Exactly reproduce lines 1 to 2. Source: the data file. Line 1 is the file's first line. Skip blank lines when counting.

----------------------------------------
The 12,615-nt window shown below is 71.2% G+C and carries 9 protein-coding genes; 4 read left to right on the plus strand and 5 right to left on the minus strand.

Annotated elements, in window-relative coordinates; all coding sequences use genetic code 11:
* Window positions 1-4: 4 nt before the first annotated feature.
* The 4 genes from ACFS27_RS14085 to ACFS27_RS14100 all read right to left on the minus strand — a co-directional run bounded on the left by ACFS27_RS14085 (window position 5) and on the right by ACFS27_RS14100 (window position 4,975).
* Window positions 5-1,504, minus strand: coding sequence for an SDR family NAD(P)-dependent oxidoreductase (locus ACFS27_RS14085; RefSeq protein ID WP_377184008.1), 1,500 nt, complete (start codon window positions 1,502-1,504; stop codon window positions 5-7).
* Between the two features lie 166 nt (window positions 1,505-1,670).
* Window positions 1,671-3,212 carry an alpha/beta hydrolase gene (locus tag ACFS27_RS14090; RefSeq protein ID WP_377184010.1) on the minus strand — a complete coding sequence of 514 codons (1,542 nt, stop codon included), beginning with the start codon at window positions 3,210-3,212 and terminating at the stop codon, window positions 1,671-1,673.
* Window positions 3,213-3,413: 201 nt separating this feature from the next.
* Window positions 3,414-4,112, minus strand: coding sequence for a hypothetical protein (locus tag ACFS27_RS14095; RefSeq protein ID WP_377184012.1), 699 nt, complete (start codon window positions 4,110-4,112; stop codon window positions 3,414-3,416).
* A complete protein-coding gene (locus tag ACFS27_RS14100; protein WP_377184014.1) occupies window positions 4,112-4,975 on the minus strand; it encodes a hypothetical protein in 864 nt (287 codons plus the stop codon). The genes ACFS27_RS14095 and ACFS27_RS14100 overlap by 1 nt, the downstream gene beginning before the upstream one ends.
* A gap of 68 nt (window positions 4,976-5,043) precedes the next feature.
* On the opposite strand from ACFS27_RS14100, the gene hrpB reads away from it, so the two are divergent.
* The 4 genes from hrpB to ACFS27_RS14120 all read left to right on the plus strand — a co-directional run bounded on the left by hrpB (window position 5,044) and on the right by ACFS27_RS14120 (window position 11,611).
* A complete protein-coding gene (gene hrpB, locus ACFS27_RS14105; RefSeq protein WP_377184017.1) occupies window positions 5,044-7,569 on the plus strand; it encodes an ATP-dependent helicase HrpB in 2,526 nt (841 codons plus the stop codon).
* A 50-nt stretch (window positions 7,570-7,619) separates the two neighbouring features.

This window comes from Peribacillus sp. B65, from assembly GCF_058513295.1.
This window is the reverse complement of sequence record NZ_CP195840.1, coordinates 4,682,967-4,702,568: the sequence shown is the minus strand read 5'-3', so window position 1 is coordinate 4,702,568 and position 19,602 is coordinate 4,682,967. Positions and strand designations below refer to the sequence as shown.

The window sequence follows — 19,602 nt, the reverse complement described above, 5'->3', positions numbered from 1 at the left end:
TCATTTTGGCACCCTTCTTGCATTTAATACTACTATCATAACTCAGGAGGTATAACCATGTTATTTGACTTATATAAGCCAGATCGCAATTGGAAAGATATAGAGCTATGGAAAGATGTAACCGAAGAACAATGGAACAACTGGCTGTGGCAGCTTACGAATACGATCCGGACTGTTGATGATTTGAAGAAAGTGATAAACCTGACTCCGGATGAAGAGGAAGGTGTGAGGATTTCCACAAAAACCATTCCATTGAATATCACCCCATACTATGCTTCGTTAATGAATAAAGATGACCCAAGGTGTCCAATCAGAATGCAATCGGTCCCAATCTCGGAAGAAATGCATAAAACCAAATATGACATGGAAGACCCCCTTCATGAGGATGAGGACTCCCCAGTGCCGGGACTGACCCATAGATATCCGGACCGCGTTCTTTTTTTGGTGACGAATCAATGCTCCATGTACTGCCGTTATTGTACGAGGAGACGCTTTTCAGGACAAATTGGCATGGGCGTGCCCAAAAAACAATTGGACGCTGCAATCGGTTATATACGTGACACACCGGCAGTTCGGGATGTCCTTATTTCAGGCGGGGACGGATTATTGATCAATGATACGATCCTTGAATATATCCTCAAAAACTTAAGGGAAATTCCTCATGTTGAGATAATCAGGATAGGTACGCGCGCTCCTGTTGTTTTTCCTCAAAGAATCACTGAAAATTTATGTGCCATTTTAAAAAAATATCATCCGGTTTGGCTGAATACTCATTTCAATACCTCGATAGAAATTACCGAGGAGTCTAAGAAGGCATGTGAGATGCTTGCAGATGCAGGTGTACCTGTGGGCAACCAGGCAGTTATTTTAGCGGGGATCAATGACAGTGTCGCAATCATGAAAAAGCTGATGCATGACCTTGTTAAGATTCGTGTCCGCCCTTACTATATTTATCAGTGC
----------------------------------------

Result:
The 12,615-nt window shown below is 71.2% G+C and carries 9 protein-coding genes; 4 read left to right on the plus strand and 5 right to left on the minus strand.

Annotated elements, in window-relative coordinates; all coding sequences use genetic code 11: